Atmospheric Pressure Chemical Vapour Deposition (APCVD)
Submitting InstitutionUniversity of Salford
Unit of AssessmentElectrical and Electronic Engineering, Metallurgy and Materials
Summary Impact TypeTechnological
Research Subject Area(s)
Physical Sciences: Atomic, Molecular, Nuclear, Particle and Plasma Physics
Chemical Sciences: Analytical Chemistry
Engineering: Materials Engineering
Summary of the impact
Research in atmospheric pressure (thermal) chemical vapour deposition
(APCVD) at the University of Salford demonstrates the following impact:
- Developing new concepts in the field of APCVD for application in the
environmental, construction, healthcare and biotechnology sectors,
resulting in commercially viable processes and products;
- Commercialising the technology via a spin out company; CVD
Technologies Ltd., offering an innovative, integrated and client focused
approach to exploiting the technology for its wide application;
- Achieving related patents and developing strategic licensing
agreements, allowing major international companies to use CVD
Technologies Ltd. technology;
- Generating economic and related social benefits, internationally.
The key researchers and positions held at the institution at the time
of the research are as follows: Professor David Sheel (from 2000),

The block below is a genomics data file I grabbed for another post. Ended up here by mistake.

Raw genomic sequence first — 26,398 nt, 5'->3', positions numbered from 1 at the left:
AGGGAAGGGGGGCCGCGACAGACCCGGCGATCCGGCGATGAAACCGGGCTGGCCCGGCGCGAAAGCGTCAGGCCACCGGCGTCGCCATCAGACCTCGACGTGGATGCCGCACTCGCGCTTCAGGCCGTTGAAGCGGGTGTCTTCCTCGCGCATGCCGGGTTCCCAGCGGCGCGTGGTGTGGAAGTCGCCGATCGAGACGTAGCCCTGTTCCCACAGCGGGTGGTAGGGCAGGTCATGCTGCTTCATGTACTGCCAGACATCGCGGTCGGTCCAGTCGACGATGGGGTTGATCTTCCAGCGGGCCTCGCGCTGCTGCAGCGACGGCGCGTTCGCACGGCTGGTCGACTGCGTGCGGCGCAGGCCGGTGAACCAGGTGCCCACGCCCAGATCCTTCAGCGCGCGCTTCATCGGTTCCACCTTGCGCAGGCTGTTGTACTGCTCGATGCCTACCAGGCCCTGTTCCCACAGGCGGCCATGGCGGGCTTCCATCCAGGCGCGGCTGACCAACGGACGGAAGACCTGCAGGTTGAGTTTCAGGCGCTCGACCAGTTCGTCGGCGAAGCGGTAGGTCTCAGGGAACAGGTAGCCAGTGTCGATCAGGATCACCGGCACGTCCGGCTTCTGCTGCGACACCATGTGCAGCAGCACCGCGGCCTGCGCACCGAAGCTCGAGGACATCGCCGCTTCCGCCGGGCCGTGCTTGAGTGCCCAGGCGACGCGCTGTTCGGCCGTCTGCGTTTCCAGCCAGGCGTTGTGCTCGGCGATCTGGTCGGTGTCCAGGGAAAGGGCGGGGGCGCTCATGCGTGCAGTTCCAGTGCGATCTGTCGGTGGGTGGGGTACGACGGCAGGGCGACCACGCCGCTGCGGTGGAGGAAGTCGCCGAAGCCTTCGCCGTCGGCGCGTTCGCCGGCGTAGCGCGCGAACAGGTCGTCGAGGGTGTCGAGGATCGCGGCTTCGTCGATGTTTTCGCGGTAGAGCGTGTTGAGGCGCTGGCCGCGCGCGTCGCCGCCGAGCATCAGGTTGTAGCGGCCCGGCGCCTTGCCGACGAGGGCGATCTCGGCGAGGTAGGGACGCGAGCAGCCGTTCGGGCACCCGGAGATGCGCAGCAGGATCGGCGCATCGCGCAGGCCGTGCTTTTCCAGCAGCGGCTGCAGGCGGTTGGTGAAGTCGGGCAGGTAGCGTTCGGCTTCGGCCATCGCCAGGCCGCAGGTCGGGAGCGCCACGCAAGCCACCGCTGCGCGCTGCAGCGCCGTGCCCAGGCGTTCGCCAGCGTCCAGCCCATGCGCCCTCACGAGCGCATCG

Dr Heather Yates, (from 1995) and Dr John Hodgkinson (from 2007), School
of Computing, Science and Engineering. This case study focuses on research
projects relating to atmospheric pressure (thermal) chemical vapour
deposition (APCVD) conducted at the University of Salford since 2000, and
their advancement and application in new product concepts, the following
examples of which underpin the impact described:
2008: University of Salford researchers in the Materials and
Physics Research Centre reported, for the first time, the application of
volume glow discharge atmospheric pressure (AP) plasmas to initiate CVD
thin film growth of titania. By exploring the plasma conditions, the
onset of crystalline film growth, critical for many titania properties
(optical — for high refractive index and also for photocatalytic
properties) was demonstrated. It was also demonstrated that the onset of
crystallinity can be initiated around 300C (c.f. thermal typically
450C+) and that a volume plasma is viable (compared to more common "jet"
designs), with volume capability compatible with scaling to larger
areas, high growth rates and therefore, throughputs.
2008/2009: A new approach to controlling surface nano- and
microstructures in Transparent Conducting Oxides (TCOs) was based on the
addition of organic additives during the growth process. A range of